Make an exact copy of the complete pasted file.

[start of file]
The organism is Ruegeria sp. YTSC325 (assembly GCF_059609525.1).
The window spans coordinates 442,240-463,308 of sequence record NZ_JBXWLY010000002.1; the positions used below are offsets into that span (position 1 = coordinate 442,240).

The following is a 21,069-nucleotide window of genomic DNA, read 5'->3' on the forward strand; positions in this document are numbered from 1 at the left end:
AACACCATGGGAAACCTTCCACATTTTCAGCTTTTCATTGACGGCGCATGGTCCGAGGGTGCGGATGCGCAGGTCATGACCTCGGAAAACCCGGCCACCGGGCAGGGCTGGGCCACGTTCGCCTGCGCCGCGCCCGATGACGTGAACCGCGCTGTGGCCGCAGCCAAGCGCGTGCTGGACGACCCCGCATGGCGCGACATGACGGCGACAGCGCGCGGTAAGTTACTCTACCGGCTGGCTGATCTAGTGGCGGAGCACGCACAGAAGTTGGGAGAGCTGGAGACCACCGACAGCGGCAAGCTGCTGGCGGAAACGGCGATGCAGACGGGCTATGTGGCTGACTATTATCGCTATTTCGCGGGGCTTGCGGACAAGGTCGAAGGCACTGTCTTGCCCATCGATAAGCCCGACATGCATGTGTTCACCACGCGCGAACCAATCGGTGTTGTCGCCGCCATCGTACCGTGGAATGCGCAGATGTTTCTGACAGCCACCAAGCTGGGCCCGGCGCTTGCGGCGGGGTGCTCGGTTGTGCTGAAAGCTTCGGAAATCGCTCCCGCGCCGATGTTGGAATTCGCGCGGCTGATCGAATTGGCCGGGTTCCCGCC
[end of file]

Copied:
The organism is Ruegeria sp. YTSC325 (assembly GCF_059609525.1).
The window spans coordinates 442,240-463,308 of sequence record NZ_JBXWLY010000002.1; the positions used below are offsets into that span (position 1 = coordinate 442,240).

The following is a 21,069-nucleotide window of genomic DNA, read 5'->3' on the forward strand; positions in this document are numbered from 1 at the left end:
AACACCATGGGAAACCTTCCACATTTTCAGCTTTTCATTGACGGCGCATGGTCCGAGGGTGCGGATGCGCAGGTCATGACCTCGGAAAACCCGGCCACCGGGCAGGGCTGGGCCACGTTCGCCTGCGCCGCGCCCGATGACGTGAACCGCGCTGTGGCCGCAGCCAAGCGCGTGCTGGACGACCCCGCATGGCGCGACATGACGGCGACAGCGCGCGGTAAGTTACTCTACCGGCTGGCTGATCTAGTGGCGGAGCACGCACAGAAGTTGGGAGAGCTGGAGACCACCGACAGCGGCAAGCTGCTGGCGGAAACGGCGATGCAGACGGGCTATGTGGCTGACTATTATCGCTATTTCGCGGGGCTTGCGGACAAGGTCGAAGGCACTGTCTTGCCCATCGATAAGCCCGACATGCATGTGTTCACCACGCGCGAACCAATCGGTGTTGTCGCCGCCATCGTACCGTGGAATGCGCAGATGTTTCTGACAGCCACCAAGCTGGGCCCGGCGCTTGCGGCGGGGTGCTCGGTTGTGCTGAAAGCTTCGGAAATCGCTCCCGCGCCGATGTTGGAATTCGCGCGGCTGATCGAATTGGCCGGGTTCCCGCC